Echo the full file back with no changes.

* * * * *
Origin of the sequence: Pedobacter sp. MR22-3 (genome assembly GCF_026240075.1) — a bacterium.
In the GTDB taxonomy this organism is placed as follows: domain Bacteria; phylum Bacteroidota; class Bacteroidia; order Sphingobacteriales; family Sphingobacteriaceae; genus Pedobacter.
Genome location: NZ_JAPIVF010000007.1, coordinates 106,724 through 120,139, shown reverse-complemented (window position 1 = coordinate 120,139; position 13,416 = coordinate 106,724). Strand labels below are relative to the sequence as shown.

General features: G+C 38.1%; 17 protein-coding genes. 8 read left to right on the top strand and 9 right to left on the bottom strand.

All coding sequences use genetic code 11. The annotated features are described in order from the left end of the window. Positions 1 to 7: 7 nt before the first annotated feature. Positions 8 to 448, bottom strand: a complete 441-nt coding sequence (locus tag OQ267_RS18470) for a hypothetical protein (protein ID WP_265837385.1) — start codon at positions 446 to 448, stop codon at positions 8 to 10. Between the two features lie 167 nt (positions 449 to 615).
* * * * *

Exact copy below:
Origin of the sequence: Pedobacter sp. MR22-3 (genome assembly GCF_026240075.1) — a bacterium.
In the GTDB taxonomy this organism is placed as follows: domain Bacteria; phylum Bacteroidota; class Bacteroidia; order Sphingobacteriales; family Sphingobacteriaceae; genus Pedobacter.
Genome location: NZ_JAPIVF010000007.1, coordinates 106,724 through 120,139, shown reverse-complemented (window position 1 = coordinate 120,139; position 13,416 = coordinate 106,724). Strand labels below are relative to the sequence as shown.

General features: G+C 38.1%; 17 protein-coding genes. 8 read left to right on the top strand and 9 right to left on the bottom strand.

All coding sequences use genetic code 11. The annotated features are described in order from the left end of the window. Positions 1 to 7: 7 nt before the first annotated feature. Positions 8 to 448, bottom strand: a complete 441-nt coding sequence (locus tag OQ267_RS18470) for a hypothetical protein (protein ID WP_265837385.1) — start codon at positions 446 to 448, stop codon at positions 8 to 10. Between the two features lie 167 nt (positions 449 to 615).